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Ascending the Heavens


By David M. Debartolo

The breakup of the Space Shuttle Columbia came as a complete shock to America as we woke up on Saturday morning. Most of us had no idea that a shuttle had been aloft for the last 16 days. Israel’s attention had been fixed on themission; their first man in space was on board. But for Americans, this was just another routine shuttle flight; its takeoff and landing would get a passing mention on the evening news, nothing more.

Tragically, of course, we now know all the astronauts’ names: Michael Anderson, David Brown, Kalpana Chawla, Laurel Clark, Rick Husband, William McCool and Ilan Ramon. But even as we commemorate their sacrifice, we are not so sure why they died.

We see astronauts as explorers, sublime pioneers who push ever farther into dark and unexplored territory. We understood when Roger Chaffee, Gus Grissom and Ed White died in a fire on Apollo I’s launchpad; they were paving the way to the moon. But today, NASA’s job has become far less glamorous, even mundane; astronauts either deploy ultra-secret military satellites or deliver supplies to the international space station.

In the aftermath of this disaster, it was sad to see officials struggling to defend the existence of the space program. On television, one person pointed to the multitude of scientific and technical advances that have been byproducts of NASA research. And Columbia’s mission indeed focused exclusively on science—but measuring dust clouds and soot formation in space hardly captures America’s imagination, as worthy as those experiments may be.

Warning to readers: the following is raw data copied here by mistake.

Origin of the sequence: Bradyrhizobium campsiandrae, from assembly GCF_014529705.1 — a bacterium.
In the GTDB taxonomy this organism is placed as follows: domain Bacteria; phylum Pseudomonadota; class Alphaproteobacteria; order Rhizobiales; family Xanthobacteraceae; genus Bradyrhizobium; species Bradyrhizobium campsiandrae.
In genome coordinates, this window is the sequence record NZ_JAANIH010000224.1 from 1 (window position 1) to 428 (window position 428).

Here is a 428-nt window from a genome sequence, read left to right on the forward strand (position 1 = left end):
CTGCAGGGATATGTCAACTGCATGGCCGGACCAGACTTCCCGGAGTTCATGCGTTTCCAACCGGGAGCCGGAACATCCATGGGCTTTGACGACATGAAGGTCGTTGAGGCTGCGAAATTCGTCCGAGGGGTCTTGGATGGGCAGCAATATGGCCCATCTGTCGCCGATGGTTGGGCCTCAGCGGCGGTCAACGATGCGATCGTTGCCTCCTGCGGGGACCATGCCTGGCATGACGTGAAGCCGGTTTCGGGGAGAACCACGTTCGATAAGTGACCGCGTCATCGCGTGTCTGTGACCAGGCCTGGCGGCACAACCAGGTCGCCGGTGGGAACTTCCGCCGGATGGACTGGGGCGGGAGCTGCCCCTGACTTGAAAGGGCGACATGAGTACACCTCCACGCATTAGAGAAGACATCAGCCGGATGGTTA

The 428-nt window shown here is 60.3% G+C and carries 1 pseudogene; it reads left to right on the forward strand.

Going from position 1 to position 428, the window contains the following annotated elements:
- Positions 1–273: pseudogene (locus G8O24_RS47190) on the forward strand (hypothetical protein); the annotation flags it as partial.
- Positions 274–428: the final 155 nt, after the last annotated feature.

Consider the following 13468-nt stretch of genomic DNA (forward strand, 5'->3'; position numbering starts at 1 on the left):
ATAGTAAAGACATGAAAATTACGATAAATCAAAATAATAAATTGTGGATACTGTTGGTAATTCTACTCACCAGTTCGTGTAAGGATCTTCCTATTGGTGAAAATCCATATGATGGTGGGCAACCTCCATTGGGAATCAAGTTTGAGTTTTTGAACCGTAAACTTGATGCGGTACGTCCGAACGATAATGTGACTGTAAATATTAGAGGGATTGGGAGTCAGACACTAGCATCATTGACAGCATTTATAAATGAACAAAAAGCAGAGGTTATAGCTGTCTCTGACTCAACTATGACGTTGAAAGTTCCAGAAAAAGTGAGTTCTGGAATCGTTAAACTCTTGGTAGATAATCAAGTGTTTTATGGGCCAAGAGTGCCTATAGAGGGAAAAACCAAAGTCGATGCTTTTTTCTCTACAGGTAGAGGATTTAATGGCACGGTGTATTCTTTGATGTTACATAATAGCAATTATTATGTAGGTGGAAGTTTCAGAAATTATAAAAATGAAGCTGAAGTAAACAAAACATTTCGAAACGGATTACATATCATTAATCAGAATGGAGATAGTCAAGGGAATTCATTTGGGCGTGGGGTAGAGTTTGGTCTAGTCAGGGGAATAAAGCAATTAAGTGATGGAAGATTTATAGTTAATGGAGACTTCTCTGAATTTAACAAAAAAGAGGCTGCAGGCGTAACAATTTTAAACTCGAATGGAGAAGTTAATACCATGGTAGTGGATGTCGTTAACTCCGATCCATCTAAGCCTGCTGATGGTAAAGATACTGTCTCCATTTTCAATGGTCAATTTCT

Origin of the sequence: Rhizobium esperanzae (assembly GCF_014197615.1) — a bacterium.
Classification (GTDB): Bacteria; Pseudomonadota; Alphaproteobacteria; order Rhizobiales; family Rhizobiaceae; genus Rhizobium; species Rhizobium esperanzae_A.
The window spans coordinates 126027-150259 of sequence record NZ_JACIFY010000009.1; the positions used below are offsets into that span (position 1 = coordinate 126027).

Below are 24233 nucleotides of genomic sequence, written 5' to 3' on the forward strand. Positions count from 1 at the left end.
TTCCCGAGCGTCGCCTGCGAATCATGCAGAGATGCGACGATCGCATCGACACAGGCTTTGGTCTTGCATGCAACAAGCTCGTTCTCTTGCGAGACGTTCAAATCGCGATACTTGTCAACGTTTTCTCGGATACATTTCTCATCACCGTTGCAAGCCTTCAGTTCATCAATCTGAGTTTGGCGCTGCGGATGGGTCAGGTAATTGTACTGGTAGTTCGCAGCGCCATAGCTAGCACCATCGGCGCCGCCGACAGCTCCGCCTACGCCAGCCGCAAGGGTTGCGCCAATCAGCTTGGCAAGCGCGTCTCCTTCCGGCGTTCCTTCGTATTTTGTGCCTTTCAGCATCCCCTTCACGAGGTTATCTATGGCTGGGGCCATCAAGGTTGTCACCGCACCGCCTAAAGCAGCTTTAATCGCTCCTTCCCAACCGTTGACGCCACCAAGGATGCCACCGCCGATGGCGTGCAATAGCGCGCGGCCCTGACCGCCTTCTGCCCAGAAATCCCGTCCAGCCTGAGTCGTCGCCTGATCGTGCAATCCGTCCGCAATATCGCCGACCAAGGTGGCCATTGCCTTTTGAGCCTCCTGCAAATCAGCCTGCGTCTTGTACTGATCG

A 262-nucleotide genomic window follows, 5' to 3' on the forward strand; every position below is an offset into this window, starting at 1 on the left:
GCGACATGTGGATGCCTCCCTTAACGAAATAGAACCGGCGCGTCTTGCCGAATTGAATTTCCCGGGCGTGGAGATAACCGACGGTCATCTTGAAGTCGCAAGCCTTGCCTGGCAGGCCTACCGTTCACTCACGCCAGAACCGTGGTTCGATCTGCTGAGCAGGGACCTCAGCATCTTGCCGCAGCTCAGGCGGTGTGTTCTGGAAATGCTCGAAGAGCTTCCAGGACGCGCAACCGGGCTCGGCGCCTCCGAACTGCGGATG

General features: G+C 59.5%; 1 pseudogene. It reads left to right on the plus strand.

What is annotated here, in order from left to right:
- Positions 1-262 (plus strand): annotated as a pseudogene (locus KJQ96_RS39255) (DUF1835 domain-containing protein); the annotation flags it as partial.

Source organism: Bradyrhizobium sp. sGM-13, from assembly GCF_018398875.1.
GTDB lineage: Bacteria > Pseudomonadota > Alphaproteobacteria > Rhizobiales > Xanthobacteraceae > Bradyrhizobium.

America has a space program because we want to explore the last remaining frontier, and in order to do that, we need a clear and ambitious goal. President Kennedy provided one in 1961 when he declared that America would have a man on the moon by the end of the decade. It would be a fitting tribute to these brave men and women if President Bush declared that the U.S. would send a manned mission to Mars by 2015.

As President Reagan said after the Challenger exploded in 1986, “The future doesn’t belong to the fainthearted; it belongs to the brave.” In order to turn America’s eyes skyward once again, and in honor of these courageous astronauts, NASA should rededicate itself to a goal worthy of the sacrifice they made—to ascend the heavens and touch the soil of another planet, bearing all the hopes and dreams of mankind.

—David M. DeBartolo was editorial chair in 2002.

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